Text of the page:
This epoch is part of theTertiary period and the
As with other older geologic periods, the rock beds that define the start and end are well identified, but the exact dates of the start and end of the epoch are slightly uncertain. The Pliocene was named by Sir Charles Lyell. The name means roughly "continuation of recent", and refers to the essentially modern mammalian faunas.
The Pliocene boundaries are not set at an easily identified worldwide event but rather at regional boundaries between the warmer Miocene and the relatively cooler Pliocene. The upper boundary was intended to be set at the start of the Pleistocene glaciations but is now considered to be set too late.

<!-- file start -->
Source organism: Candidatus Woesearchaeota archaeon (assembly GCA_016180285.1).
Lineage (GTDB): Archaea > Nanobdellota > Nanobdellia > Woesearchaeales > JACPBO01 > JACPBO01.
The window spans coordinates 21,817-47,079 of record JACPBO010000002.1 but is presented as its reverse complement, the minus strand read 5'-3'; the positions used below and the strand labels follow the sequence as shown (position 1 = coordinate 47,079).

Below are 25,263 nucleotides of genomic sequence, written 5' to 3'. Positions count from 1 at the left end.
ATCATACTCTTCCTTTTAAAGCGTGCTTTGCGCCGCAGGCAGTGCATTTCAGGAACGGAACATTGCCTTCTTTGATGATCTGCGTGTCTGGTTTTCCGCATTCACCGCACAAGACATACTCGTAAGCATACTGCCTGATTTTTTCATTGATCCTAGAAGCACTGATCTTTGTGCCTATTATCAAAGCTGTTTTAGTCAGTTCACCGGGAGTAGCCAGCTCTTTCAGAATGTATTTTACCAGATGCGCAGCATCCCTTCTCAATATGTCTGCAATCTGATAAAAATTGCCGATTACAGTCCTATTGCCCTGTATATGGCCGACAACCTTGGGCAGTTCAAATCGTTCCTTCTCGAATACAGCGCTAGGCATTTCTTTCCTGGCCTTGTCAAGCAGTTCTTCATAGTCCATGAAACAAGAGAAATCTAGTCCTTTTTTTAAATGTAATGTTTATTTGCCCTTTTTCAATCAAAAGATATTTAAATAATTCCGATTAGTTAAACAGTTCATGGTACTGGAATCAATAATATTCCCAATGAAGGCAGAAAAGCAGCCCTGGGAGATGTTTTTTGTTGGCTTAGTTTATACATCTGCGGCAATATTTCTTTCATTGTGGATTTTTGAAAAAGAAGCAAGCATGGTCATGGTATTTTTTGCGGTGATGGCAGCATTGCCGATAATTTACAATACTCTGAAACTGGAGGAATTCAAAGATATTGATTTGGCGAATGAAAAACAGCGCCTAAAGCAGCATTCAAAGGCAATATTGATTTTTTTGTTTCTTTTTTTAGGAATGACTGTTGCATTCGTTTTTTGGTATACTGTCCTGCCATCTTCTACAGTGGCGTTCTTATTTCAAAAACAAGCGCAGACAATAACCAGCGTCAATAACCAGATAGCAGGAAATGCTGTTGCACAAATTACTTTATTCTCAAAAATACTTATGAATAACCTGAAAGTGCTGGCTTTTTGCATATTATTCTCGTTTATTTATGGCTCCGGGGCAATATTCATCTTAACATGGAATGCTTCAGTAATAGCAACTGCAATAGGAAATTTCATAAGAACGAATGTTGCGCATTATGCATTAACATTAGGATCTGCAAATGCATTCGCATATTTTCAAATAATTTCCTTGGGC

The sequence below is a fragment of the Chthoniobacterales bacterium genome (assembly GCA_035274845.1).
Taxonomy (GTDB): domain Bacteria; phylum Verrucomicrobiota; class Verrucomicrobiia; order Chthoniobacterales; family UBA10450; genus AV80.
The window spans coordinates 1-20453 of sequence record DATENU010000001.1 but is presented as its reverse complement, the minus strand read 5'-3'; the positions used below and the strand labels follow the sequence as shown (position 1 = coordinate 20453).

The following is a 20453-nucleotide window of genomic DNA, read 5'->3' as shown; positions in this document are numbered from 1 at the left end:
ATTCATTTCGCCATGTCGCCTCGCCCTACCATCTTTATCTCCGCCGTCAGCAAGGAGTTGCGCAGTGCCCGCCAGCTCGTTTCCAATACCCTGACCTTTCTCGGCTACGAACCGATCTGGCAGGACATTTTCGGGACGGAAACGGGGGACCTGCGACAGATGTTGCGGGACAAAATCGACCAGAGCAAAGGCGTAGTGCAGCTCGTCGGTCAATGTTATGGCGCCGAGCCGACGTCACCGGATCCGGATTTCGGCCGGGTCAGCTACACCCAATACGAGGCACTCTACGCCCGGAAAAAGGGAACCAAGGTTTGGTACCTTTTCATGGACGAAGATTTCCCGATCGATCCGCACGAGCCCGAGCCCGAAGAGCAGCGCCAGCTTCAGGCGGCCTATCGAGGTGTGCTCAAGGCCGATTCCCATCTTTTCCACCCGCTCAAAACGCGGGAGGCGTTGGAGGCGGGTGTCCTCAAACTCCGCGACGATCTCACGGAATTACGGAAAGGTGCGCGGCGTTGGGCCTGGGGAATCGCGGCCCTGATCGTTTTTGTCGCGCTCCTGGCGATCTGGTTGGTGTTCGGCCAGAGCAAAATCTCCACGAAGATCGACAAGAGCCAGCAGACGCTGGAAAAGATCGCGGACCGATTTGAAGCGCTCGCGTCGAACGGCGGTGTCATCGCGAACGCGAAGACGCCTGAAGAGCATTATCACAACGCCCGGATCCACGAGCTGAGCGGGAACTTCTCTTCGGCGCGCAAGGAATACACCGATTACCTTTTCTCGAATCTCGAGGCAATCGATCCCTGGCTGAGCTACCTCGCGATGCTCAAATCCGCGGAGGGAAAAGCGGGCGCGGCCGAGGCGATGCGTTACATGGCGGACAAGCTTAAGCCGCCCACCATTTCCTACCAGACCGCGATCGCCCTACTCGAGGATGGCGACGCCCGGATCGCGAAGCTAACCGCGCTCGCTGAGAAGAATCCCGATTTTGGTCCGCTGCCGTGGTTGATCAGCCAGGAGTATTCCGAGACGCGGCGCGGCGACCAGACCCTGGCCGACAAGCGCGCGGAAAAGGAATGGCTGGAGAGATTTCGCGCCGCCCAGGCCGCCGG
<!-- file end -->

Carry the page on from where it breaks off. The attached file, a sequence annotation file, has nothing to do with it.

The Pliocene faunal stages from youngest to oldest are:
Both marine and continental faunas were essentially modern, although continental faunas were recognizably a bit more primitive than today. The first recognizable primitive humanoid ancestors appeared in the late Pliocene.